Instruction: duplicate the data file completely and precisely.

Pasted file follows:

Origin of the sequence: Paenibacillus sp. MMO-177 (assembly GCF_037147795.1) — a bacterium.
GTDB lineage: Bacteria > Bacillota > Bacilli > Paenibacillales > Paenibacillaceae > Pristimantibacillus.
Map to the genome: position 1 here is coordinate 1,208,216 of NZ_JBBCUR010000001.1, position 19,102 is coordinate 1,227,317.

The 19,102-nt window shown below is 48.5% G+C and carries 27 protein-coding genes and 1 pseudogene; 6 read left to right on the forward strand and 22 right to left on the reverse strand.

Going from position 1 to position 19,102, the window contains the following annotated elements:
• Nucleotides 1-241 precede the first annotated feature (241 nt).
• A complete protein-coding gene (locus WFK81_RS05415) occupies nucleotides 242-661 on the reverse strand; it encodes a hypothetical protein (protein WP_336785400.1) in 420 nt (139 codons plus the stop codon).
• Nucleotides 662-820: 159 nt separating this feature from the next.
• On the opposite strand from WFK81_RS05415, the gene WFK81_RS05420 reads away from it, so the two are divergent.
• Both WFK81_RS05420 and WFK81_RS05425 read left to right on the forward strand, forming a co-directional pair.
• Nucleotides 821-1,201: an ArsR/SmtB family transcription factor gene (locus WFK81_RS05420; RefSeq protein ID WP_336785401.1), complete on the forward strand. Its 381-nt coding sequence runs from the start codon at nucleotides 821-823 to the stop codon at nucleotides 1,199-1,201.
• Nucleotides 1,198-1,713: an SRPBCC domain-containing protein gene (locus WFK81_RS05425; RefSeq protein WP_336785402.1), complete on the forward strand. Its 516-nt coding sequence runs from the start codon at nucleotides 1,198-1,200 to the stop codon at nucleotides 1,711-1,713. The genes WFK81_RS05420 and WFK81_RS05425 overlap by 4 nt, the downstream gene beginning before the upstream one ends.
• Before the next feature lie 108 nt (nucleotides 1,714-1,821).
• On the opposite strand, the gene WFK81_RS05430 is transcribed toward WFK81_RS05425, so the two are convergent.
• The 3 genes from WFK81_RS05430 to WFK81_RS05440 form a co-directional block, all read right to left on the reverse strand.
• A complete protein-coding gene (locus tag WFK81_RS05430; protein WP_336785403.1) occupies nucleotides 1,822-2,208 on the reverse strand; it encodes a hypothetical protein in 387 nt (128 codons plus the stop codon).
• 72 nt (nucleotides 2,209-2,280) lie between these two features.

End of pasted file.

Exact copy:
Origin of the sequence: Paenibacillus sp. MMO-177 (assembly GCF_037147795.1) — a bacterium.
GTDB lineage: Bacteria > Bacillota > Bacilli > Paenibacillales > Paenibacillaceae > Pristimantibacillus.
Map to the genome: position 1 here is coordinate 1,208,216 of NZ_JBBCUR010000001.1, position 19,102 is coordinate 1,227,317.

The 19,102-nt window shown below is 48.5% G+C and carries 27 protein-coding genes and 1 pseudogene; 6 read left to right on the forward strand and 22 right to left on the reverse strand.

Going from position 1 to position 19,102, the window contains the following annotated elements:
• Nucleotides 1-241 precede the first annotated feature (241 nt).
• A complete protein-coding gene (locus WFK81_RS05415) occupies nucleotides 242-661 on the reverse strand; it encodes a hypothetical protein (protein WP_336785400.1) in 420 nt (139 codons plus the stop codon).
• Nucleotides 662-820: 159 nt separating this feature from the next.
• On the opposite strand from WFK81_RS05415, the gene WFK81_RS05420 reads away from it, so the two are divergent.
• Both WFK81_RS05420 and WFK81_RS05425 read left to right on the forward strand, forming a co-directional pair.
• Nucleotides 821-1,201: an ArsR/SmtB family transcription factor gene (locus WFK81_RS05420; RefSeq protein ID WP_336785401.1), complete on the forward strand. Its 381-nt coding sequence runs from the start codon at nucleotides 821-823 to the stop codon at nucleotides 1,199-1,201.
• Nucleotides 1,198-1,713: an SRPBCC domain-containing protein gene (locus WFK81_RS05425; RefSeq protein WP_336785402.1), complete on the forward strand. Its 516-nt coding sequence runs from the start codon at nucleotides 1,198-1,200 to the stop codon at nucleotides 1,711-1,713. The genes WFK81_RS05420 and WFK81_RS05425 overlap by 4 nt, the downstream gene beginning before the upstream one ends.
• Before the next feature lie 108 nt (nucleotides 1,714-1,821).
• On the opposite strand, the gene WFK81_RS05430 is transcribed toward WFK81_RS05425, so the two are convergent.
• The 3 genes from WFK81_RS05430 to WFK81_RS05440 form a co-directional block, all read right to left on the reverse strand.
• A complete protein-coding gene (locus tag WFK81_RS05430; protein WP_336785403.1) occupies nucleotides 1,822-2,208 on the reverse strand; it encodes a hypothetical protein in 387 nt (128 codons plus the stop codon).
• 72 nt (nucleotides 2,209-2,280) lie between these two features.